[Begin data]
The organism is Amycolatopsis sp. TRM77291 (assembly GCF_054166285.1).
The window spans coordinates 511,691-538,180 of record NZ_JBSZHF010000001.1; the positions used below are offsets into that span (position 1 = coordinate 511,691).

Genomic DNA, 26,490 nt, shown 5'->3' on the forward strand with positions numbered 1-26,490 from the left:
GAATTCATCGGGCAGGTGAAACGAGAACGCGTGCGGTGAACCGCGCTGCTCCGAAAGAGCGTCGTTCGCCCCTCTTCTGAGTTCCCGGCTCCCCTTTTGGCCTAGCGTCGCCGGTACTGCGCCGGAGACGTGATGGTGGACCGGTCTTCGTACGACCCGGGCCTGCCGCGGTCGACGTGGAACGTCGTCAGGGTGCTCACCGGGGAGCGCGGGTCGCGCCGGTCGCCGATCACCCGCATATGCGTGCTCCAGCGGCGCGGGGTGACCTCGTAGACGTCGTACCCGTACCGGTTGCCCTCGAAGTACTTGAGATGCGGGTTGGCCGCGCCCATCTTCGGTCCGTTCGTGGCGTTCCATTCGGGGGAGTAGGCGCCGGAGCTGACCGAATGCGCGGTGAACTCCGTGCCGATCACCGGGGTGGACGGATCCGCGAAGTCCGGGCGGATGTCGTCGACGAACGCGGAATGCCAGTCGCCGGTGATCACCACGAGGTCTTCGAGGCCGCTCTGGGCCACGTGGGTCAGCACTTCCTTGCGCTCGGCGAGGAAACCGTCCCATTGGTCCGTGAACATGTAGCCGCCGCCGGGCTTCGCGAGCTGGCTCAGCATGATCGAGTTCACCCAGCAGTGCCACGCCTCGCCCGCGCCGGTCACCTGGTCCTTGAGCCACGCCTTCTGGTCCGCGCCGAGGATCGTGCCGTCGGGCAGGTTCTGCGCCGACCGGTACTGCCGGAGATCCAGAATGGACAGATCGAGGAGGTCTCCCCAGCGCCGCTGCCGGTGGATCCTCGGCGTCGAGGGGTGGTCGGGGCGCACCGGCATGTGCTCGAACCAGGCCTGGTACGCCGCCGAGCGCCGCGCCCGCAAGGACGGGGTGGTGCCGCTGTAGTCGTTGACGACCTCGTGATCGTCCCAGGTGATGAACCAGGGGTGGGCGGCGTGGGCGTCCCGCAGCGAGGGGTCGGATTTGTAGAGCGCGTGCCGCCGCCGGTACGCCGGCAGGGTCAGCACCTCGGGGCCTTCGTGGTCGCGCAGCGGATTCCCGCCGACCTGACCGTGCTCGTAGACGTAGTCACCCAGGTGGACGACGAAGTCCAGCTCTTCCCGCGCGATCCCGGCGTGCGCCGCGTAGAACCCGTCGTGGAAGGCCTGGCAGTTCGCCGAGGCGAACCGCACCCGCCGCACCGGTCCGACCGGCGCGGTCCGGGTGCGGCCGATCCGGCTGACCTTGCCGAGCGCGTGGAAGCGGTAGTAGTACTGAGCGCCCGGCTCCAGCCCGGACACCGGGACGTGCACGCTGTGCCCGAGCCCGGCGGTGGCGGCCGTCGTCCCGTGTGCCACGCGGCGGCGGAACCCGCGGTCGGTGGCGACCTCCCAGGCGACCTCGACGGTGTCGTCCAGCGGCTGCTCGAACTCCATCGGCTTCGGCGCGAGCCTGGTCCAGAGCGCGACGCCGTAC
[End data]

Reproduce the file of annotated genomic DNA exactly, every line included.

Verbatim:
The organism is Amycolatopsis sp. TRM77291 (assembly GCF_054166285.1).
The window spans coordinates 511,691-538,180 of record NZ_JBSZHF010000001.1; the positions used below are offsets into that span (position 1 = coordinate 511,691).

Genomic DNA, 26,490 nt, shown 5'->3' on the forward strand with positions numbered 1-26,490 from the left:
GAATTCATCGGGCAGGTGAAACGAGAACGCGTGCGGTGAACCGCGCTGCTCCGAAAGAGCGTCGTTCGCCCCTCTTCTGAGTTCCCGGCTCCCCTTTTGGCCTAGCGTCGCCGGTACTGCGCCGGAGACGTGATGGTGGACCGGTCTTCGTACGACCCGGGCCTGCCGCGGTCGACGTGGAACGTCGTCAGGGTGCTCACCGGGGAGCGCGGGTCGCGCCGGTCGCCGATCACCCGCATATGCGTGCTCCAGCGGCGCGGGGTGACCTCGTAGACGTCGTACCCGTACCGGTTGCCCTCGAAGTACTTGAGATGCGGGTTGGCCGCGCCCATCTTCGGTCCGTTCGTGGCGTTCCATTCGGGGGAGTAGGCGCCGGAGCTGACCGAATGCGCGGTGAACTCCGTGCCGATCACCGGGGTGGACGGATCCGCGAAGTCCGGGCGGATGTCGTCGACGAACGCGGAATGCCAGTCGCCGGTGATCACCACGAGGTCTTCGAGGCCGCTCTGGGCCACGTGGGTCAGCACTTCCTTGCGCTCGGCGAGGAAACCGTCCCATTGGTCCGTGAACATGTAGCCGCCGCCGGGCTTCGCGAGCTGGCTCAGCATGATCGAGTTCACCCAGCAGTGCCACGCCTCGCCCGCGCCGGTCACCTGGTCCTTGAGCCACGCCTTCTGGTCCGCGCCGAGGATCGTGCCGTCGGGCAGGTTCTGCGCCGACCGGTACTGCCGGAGATCCAGAATGGACAGATCGAGGAGGTCTCCCCAGCGCCGCTGCCGGTGGATCCTCGGCGTCGAGGGGTGGTCGGGGCGCACCGGCATGTGCTCGAACCAGGCCTGGTACGCCGCCGAGCGCCGCGCCCGCAAGGACGGGGTGGTGCCGCTGTAGTCGTTGACGACCTCGTGATCGTCCCAGGTGATGAACCAGGGGTGGGCGGCGTGGGCGTCCCGCAGCGAGGGGTCGGATTTGTAGAGCGCGTGCCGCCGCCGGTACGCCGGCAGGGTCAGCACCTCGGGGCCTTCGTGGTCGCGCAGCGGATTCCCGCCGACCTGACCGTGCTCGTAGACGTAGTCACCCAGGTGGACGACGAAGTCCAGCTCTTCCCGCGCGATCCCGGCGTGCGCCGCGTAGAACCCGTCGTGGAAGGCCTGGCAGTTCGCCGAGGCGAACCGCACCCGCCGCACCGGTCCGACCGGCGCGGTCCGGGTGCGGCCGATCCGGCTGACCTTGCCGAGCGCGTGGAAGCGGTAGTAGTACTGAGCGCCCGGCTCCAGCCCGGACACCGGGACGTGCACGCTGTGCCCGAGCCCGGCGGTGGCGGCCGTCGTCCCGTGTGCCACGCGGCGGCGGAACCCGCGGTCGGTGGCGACCTCCCAGGCGACCTCGACGGTGTCGTCCAGCGGCTGCTCGAACTCCATCGGCTTCGGCGCGAGCCTGGTCCAGAGCGCGACGCCGTAC